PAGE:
Nevertheless, she persisted. Judi Shils refuses to see barriers in the way of her goal to help transform food service at California’s West Contra Costa Unified School District.
There are many barriers, of course, to bringing fresh, organic, locally grown food to students and teachers in a district that serves 30,000 meals a day at 55 schools to many students who live under the poverty line.
Thanks to a robust community partnership – a collaboration of farmers, chefs, school district officials, parents, teachers and businesses – the East Bay Area district took the first step to show what’s possible, serving made-from-scratch organic breakfasts and lunches to 1,200 students and teachers at two schools Jan. 30-Feb. 3.
The program, called The Conscious Kitchen and organized by Shils’ nonprofit group Turning Green, aims to shift the paradigm of school food service to a framework they call FLOSN: fresh, local, organic, seasonal, non-GMO food.
Shils began working last spring with parents, teachers and principles to create the “Taste of the Conscious Kitchen,” a weeklong demonstration of FLOSN meals at Peres Elementary School in Richmond and El Cerrito’s Madera Elementary.
The project involved 14 chefs cooking made-from-scratch FLOSN food (menus here), with all food sourced from local organic farmers, ranchers and purveyors, and meals exceeding the USDA National School Lunch Program nutritional guidelines.
While some have criticized “swoop-in-and-fix” efforts to change school food – for example, a recent Huffington Post story about the “Revenge of the Lunch Lady” who salvaged a made-for-TV food-fix flop in a West Virginia district – the Conscious Kitchen model is rooted in community partnerships built over the long term, and the belief that it takes a village to feed school children well.
The demonstration week indeed took a village: chefs donated time, servers volunteered, local farmers and purveyors donated much of the food, a crowd-funding campaign raised $5,000 and Patagonia, Clif Bar Family Foundation and Dr. Bronner’s Family Foundation (which also provides funds to my group US Right to Know) underwrote the rest.
“Food has a way of galvanizing communities,” Shils said. “All these stakeholders came together with the shared goal of health and wellness for our children.“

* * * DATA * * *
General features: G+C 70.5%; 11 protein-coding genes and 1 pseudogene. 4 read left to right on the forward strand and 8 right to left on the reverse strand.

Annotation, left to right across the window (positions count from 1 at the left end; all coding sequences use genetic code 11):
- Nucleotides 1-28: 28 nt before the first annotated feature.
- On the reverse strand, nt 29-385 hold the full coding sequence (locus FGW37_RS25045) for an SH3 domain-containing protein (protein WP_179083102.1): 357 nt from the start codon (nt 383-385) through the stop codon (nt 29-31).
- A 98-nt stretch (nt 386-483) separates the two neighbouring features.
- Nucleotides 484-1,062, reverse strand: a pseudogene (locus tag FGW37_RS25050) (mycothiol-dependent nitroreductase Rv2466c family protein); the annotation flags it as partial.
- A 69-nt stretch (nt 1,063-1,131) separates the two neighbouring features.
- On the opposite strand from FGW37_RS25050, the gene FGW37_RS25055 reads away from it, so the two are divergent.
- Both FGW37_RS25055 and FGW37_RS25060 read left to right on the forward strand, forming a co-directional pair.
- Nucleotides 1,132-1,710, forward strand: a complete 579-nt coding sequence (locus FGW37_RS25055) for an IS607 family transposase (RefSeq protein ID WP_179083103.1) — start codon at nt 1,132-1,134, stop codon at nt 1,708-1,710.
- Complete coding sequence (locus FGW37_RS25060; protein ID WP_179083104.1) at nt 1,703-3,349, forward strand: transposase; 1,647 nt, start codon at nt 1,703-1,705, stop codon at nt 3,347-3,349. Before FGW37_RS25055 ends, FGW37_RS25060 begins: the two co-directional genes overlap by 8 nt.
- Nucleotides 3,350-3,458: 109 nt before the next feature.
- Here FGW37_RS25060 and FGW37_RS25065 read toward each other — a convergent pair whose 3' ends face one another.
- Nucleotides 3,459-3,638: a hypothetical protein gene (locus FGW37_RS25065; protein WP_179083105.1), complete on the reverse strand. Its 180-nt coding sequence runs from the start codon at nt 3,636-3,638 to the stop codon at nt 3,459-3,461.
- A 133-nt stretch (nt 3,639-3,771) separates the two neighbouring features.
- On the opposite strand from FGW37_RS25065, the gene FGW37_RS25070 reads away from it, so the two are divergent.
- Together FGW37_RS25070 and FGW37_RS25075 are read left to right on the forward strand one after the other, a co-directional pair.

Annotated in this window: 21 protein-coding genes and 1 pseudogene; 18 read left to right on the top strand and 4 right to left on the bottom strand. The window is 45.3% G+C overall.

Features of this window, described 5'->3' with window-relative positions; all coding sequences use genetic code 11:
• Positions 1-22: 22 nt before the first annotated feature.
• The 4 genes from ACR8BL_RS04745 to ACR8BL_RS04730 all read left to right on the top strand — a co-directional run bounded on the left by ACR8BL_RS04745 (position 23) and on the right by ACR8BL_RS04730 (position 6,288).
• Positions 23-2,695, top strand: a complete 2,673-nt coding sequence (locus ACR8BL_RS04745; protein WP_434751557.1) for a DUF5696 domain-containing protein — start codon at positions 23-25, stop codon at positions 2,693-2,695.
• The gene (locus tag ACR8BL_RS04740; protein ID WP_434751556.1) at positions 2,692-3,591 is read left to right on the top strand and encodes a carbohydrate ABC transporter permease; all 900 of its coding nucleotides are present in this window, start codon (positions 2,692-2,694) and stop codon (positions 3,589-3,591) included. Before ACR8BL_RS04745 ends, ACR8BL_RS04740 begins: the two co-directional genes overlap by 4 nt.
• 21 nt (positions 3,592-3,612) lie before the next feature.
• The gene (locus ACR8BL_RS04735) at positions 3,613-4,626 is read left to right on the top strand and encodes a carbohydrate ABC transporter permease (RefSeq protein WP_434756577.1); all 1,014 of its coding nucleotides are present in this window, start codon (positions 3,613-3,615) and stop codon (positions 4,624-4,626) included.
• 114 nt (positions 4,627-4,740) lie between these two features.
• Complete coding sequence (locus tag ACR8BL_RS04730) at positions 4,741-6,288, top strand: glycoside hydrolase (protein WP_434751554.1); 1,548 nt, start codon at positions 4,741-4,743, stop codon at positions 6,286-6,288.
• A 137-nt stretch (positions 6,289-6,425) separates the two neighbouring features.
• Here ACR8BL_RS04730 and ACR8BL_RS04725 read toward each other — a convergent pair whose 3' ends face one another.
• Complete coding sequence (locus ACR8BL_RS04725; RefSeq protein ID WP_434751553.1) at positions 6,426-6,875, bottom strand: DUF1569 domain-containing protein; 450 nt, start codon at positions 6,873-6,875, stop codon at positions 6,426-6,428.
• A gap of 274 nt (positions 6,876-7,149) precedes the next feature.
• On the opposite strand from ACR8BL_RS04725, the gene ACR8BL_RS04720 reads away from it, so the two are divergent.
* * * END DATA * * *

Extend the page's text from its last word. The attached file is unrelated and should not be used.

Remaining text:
“I really liked it”
Unlike some other school-food-improvement efforts, students at Peres and Madera responded enthusiastically to the change to fresh whole foods, as well as the spruced up cafeteria atmosphere. At Peres, for example, tables were turned so students sat facing each other.
“I don’t like it when the chefs are not here,” Aaliyah, a second grader at Peres, told me. “The tables are different and the food is awful, like burned hot dogs. I wish the chefs were here every day.” She wasn’t eating everything on her FLOSN plate, but she was willing to try the fresh orange slices and her favorite food so far was the broccoli.
Initial survey results are positive: 72-79 percent of students reported they “really liked” the food served at Peres in the first few days, and only 7 percent reported they “didn’t like it much” or “hated it.”
Lisa LeBlanc, Associate Superintendent at the WCCU District, said she was happy to see the students staying longer in the dining hall and enjoying healthy and delicious food. “If they are eating more nutritionally and eating more, it really helps with student achievement,” she said.
LeBlanc spent four of the five days eating with students, and her favorite moment was sitting with a student who had never seen roasted cauliflower before. “I sat next to her and encouraged her and showed her the placard on the table (that explained the vegetable). She ate the whole pile of cauliflower.”
Karla, a sixth grader at Peres, told me, “I think the school is rich when they do healthy food. When they do the other food, I feel like it’s poor.”
Which raises the biggest barrier to transforming school food systems: money. “It does cost more to do this than what we’re spending currently,” LeBlanc said, though exact cost comparisons are difficult to make.
The maximum rate of reimbursement for school lunches from the USDA program in the current school year is $2.04 for breakfast and $3.39 for lunch for students identified as severe need, while paid-for meals are reimbursed at a low of 29 cents for breakfast and 44 cents for lunch. Many students in the West Contra Costa district qualify for reduced-fee or free lunches.
A typical Conscious Kitchen breakfast (sample menu of yogurt, oatmeal or granola, fruit and milk) has an average food cost of $1.35, while a lunch (such as BBQ chicken drumsticks, roasted cauliflower, oranges and milk) averages about $2.50 – but that doesn’t include labor costs or kitchen equipment needs, which vary by school.
The Conscious Kitchen has already demonstrated it’s possible to shift a school district to their model, albeit a much smaller one.
The two schools in the Sausalito Marin City School District, one of which serves a low-income population, are permanently serving organic, non-GMO meals to about 500 students a day, the first public school district in the nation to do so, according to Shils. Turning Green is working to expand that program in Marin County this year.
“Our children have a right to fresh healthy organic food to nourish their minds and bodies every single day,” Shils said. “We all have a responsibility to be the stewards of our children and it begins with nourishing food.”
This week, LeBlanc, Shils and other partners will meet to discuss next steps and what it will take to continue the work of transforming food service in West Contra Costa – a village of support. “We have a commitment to explore this in the district, and ultimately it will be a Board of Education decision,” LeBlanc said.
“It’s going to take everyone in the community coming together to make this happen, to feed the children the best food we can particularly in the schools that need it most,” Shils said.